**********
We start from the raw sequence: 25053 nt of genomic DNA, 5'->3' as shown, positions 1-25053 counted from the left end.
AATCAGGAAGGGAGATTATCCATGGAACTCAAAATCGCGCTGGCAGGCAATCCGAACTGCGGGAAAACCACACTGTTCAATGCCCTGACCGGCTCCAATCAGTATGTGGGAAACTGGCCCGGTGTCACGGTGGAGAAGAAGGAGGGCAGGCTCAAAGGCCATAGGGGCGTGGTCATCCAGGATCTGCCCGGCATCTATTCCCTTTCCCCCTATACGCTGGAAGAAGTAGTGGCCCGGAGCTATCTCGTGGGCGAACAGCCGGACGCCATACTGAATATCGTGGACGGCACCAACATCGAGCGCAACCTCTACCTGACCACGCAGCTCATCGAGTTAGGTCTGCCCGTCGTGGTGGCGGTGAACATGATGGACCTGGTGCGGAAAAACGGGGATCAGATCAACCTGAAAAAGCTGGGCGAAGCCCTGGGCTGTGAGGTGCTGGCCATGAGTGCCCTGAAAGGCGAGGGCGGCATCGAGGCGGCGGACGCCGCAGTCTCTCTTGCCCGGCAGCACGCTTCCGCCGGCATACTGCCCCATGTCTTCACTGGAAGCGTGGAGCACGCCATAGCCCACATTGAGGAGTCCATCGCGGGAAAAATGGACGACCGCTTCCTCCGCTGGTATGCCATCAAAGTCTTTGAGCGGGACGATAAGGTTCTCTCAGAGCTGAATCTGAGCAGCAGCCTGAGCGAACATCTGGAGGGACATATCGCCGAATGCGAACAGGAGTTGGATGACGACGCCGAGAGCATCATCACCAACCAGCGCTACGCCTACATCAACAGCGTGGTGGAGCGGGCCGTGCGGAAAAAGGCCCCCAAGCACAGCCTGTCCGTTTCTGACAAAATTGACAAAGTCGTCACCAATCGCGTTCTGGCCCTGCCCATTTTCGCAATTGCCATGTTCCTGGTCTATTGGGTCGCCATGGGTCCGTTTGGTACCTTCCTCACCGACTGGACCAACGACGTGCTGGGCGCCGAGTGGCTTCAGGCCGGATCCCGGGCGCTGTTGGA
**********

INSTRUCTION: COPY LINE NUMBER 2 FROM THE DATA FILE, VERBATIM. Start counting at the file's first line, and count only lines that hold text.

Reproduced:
AATCAGGAAGGGAGATTATCCATGGAACTCAAAATCGCGCTGGCAGGCAATCCGAACTGCGGGAAAACCACACTGTTCAATGCCCTGACCGGCTCCAATCAGTATGTGGGAAACTGGCCCGGTGTCACGGTGGAGAAGAAGGAGGGCAGGCTCAAAGGCCATAGGGGCGTGGTCATCCAGGATCTGCCCGGCATCTATTCCCTTTCCCCCTATACGCTGGAAGAAGTAGTGGCCCGGAGCTATCTCGTGGGCGAACAGCCGGACGCCATACTGAATATCGTGGACGGCACCAACATCGAGCGCAACCTCTACCTGACCACGCAGCTCATCGAGTTAGGTCTGCCCGTCGTGGTGGCGGTGAACATGATGGACCTGGTGCGGAAAAACGGGGATCAGATCAACCTGAAAAAGCTGGGCGAAGCCCTGGGCTGTGAGGTGCTGGCCATGAGTGCCCTGAAAGGCGAGGGCGGCATCGAGGCGGCGGACGCCGCAGTCTCTCTTGCCCGGCAGCACGCTTCCGCCGGCATACTGCCCCATGTCTTCACTGGAAGCGTGGAGCACGCCATAGCCCACATTGAGGAGTCCATCGCGGGAAAAATGGACGACCGCTTCCTCCGCTGGTATGCCATCAAAGTCTTTGAGCGGGACGATAAGGTTCTCTCAGAGCTGAATCTGAGCAGCAGCCTGAGCGAACATCTGGAGGGACATATCGCCGAATGCGAACAGGAGTTGGATGACGACGCCGAGAGCATCATCACCAACCAGCGCTACGCCTACATCAACAGCGTGGTGGAGCGGGCCGTGCGGAAAAAGGCCCCCAAGCACAGCCTGTCCGTTTCTGACAAAATTGACAAAGTCGTCACCAATCGCGTTCTGGCCCTGCCCATTTTCGCAATTGCCATGTTCCTGGTCTATTGGGTCGCCATGGGTCCGTTTGGTACCTTCCTCACCGACTGGACCAACGACGTGCTGGGCGCCGAGTGGCTTCAGGCCGGATCCCGGGCGCTGTTGGA